What new ways of working did you explore?
That chance to spend ten intensive days concentrating solely on making music was quite fantastic. We had saved up and borrowed money for the chance to do this. We hope we will have the opportunity again one day. We didn’t even need to commute. We recorded for twelve hours a day for most of the ten days apart from the two aforementioned sanity breaks. It was difficult to keep going at times, as voices got tired and hands ached. It is relentless because, as a two piece, you don’t get any breaks while the bassist or singer or keyboard player does their bit. The minute Ros has finished the guitars she is doing vocals. There were times we knew we could play something better normally which is frustrating but it has to be what you can do at the time to meet the deadline.
Although we took a long time, due to a lack of money, to finish the mixes with Mark Freegard, artwork with Dan Donovan and release singles and videos, we never went back to change anything we did at that session. The performances Rob Ellis captured during the session are what is on the album and still sound fresh.
Did you use different or unusual sounds, tell us about the hub caps!
Rob brought various ‘instruments’ with him in his car like the hub caps. He lined them all up in a row in front of him and hit them with drum sticks in a very fast precise rhythm to Vas’s drums on From Fear to Fury. They moved away from him as he hit them and he didn’t miss a beat! He also played fast rhythmic notes on his violin at the end of Get Nowhere. There was an old foot pump organ in the studio and he used that on the start of Philistines. This draws out the start of the song more which works well on the album, as does drawing out the end of Dream for Change with high organ. He also added the hypnotic xylophone on Dream for Change.
In the album credits we saw Rob played a theremin. How did that come about and was it controversial?
He used the theremin app on his phone, just took it out his pocket and pointed it at the speakers and played the part on the chorus of Kill Us in one take. We all loved it. He had been dying to try it out and wanted a theremin credit!
As well as plenty of raw power there is also a great use of space and silence on the album for the music and thoughts to breathe. Is that part of your writing or did that come about more through the production and recording.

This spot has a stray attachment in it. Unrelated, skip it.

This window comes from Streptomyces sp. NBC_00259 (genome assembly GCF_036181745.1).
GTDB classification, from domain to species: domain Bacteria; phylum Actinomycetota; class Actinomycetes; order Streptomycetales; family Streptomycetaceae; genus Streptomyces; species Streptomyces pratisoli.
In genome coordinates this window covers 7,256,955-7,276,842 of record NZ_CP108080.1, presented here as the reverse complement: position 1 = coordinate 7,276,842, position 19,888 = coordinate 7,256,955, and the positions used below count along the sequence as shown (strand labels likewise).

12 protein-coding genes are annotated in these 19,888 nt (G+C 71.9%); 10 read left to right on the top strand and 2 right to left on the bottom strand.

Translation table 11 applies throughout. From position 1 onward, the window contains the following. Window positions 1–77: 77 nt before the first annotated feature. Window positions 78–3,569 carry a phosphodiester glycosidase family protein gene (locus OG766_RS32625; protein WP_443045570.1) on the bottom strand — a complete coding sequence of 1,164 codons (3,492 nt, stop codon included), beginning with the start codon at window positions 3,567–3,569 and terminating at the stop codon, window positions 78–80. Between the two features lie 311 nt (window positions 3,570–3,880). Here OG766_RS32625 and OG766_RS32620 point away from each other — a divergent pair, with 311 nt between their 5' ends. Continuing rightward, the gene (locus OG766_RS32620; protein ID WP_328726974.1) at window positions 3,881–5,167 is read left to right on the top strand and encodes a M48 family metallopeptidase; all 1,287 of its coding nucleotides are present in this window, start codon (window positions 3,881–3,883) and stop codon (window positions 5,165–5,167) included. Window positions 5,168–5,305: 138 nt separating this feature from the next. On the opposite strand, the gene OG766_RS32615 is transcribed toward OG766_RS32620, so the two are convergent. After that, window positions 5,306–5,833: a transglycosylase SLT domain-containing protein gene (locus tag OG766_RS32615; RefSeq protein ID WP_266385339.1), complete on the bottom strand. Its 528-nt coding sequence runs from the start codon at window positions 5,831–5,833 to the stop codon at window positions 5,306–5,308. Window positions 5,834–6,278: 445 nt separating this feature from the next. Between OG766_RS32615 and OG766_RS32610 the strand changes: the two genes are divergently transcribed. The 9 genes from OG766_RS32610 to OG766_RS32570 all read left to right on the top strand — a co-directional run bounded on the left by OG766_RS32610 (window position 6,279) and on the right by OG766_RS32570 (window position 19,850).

We consciously made space in the song arrangements. Right from the beginning of deux furieuses we talked about creating space for the words and vocals to come through. We wanted contrast between sections of mayhem and sparse, more reflective moods. This was enhanced with great sensitivity by Mark Freegard’s mixes.
Your live sound is explosive, how easy was it to capture that energy on the album?
That is not as easy in the studio as it is live on stage in front of people. The isolation of sounds needed to have the control later does impede the joy of playing somewhat. You have to work hard and think of the bigger picture, like making a film rather than a theatre performance. We do enjoy both though. We have home demoed loads and no matter how passionate you feel that is not enough. You need an engineer with good techniques and recording equipment to get that passion across with our kind of music. No-one was offering us this kind of opportunity so we made it happen ourselves. Rob Ellis and Dave Pye were a crack team getting us through our album recording.
It was produced at Bryn Derwen, Wales, what did that contribute to the process?
Total intensity of focus. Stunning countryside in Snowdonia National Park on tap. A cottage right beside the studio which was done up like a church. We recorded drums onto tape using a big analogue desk, then used Pro Tools for everything else, a big live room with lots of instruments hung up on the walls.
deux furieuses - pic Terry Tyldesley
You are a totally DIY band, what are the benefits, and also the challenges of that?
No one tells us what to do. No one is there to help us. We drove ourselves there and made all the meals during our album session. Full on commitment from us on no budget. Not enough forward planning from us.
How does it feel to be punching through and have magazines like Q, and Music Week writing about you?
It’s brilliant, and helps with profile and album sales we hope. Then we are frustrated that we can’t get the kind of gigs and tour we should have to promote the album. And we worry because how will we find the money for the next one?
What do you think needs to change about the music business?
People need to stop forming snap, lazy opinions about bands based on outdated preconceptions. We were just told last week that we could not expect anyone from the world of music tv or film to come out to an album launch gig on a Sunday evening. We replied that this is a compromise we had to make to play a decent venue for once. Is rock ‘n’ roll not 24/7? Obviously they don’t go out after their Sunday lunch. We find the music business complacent, unadventurous, ageist and sexist. It may get on better if it actually started supporting great music.
What are your plans and aims for this year?
It would be great if we could get Tracks of Wire licensed by a proper label for release in different territories this year. It would be really cool to tour the album. And we are both dying to concentrate on our new songs!
• ‘Tracks of Wire’ is available on Bandcamp and other DL stores